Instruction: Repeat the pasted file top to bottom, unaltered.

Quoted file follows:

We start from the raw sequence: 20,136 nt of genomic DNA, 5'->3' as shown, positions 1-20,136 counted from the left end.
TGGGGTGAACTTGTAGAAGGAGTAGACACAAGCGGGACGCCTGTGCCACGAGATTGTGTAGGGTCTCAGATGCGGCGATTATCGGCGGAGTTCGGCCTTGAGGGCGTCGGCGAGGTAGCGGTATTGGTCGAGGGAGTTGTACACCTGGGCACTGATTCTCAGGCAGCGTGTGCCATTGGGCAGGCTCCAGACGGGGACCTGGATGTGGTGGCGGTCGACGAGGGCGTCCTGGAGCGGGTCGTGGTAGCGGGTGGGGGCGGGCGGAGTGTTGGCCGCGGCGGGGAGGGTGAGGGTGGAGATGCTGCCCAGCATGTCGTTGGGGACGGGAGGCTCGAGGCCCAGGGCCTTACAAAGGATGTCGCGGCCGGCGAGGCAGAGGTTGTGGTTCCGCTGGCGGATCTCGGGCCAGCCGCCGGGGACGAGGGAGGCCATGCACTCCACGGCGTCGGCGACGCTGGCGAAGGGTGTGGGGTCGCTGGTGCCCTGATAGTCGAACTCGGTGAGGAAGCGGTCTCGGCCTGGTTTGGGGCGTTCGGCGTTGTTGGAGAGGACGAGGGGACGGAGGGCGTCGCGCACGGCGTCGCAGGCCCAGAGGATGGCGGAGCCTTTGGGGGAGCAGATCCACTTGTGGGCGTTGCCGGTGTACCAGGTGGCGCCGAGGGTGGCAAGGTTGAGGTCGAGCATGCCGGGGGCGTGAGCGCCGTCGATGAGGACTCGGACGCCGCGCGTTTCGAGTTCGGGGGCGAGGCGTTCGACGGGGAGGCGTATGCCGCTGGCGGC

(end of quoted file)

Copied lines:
We start from the raw sequence: 20,136 nt of genomic DNA, 5'->3' as shown, positions 1-20,136 counted from the left end.
TGGGGTGAACTTGTAGAAGGAGTAGACACAAGCGGGACGCCTGTGCCACGAGATTGTGTAGGGTCTCAGATGCGGCGATTATCGGCGGAGTTCGGCCTTGAGGGCGTCGGCGAGGTAGCGGTATTGGTCGAGGGAGTTGTACACCTGGGCACTGATTCTCAGGCAGCGTGTGCCATTGGGCAGGCTCCAGACGGGGACCTGGATGTGGTGGCGGTCGACGAGGGCGTCCTGGAGCGGGTCGTGGTAGCGGGTGGGGGCGGGCGGAGTGTTGGCCGCGGCGGGGAGGGTGAGGGTGGAGATGCTGCCCAGCATGTCGTTGGGGACGGGAGGCTCGAGGCCCAGGGCCTTACAAAGGATGTCGCGGCCGGCGAGGCAGAGGTTGTGGTTCCGCTGGCGGATCTCGGGCCAGCCGCCGGGGACGAGGGAGGCCATGCACTCCACGGCGTCGGCGACGCTGGCGAAGGGTGTGGGGTCGCTGGTGCCCTGATAGTCGAACTCGGTGAGGAAGCGGTCTCGGCCTGGTTTGGGGCGTTCGGCGTTGTTGGAGAGGACGAGGGGACGGAGGGCGTCGCGCACGGCGTCGCAGGCCCAGAGGATGGCGGAGCCTTTGGGGGAGCAGATCCACTTGTGGGCGTTGCCGGTGTACCAGGTGGCGCCGAGGGTGGCAAGGTTGAGGTCGAGCATGCCGGGGGCGTGAGCGCCGTCGATGAGGACTCGGACGCCGCGCGTTTCGAGTTCGGGGGCGAGGCGTTCGACGGGGAGGCGTATGCCGCTGGCGGC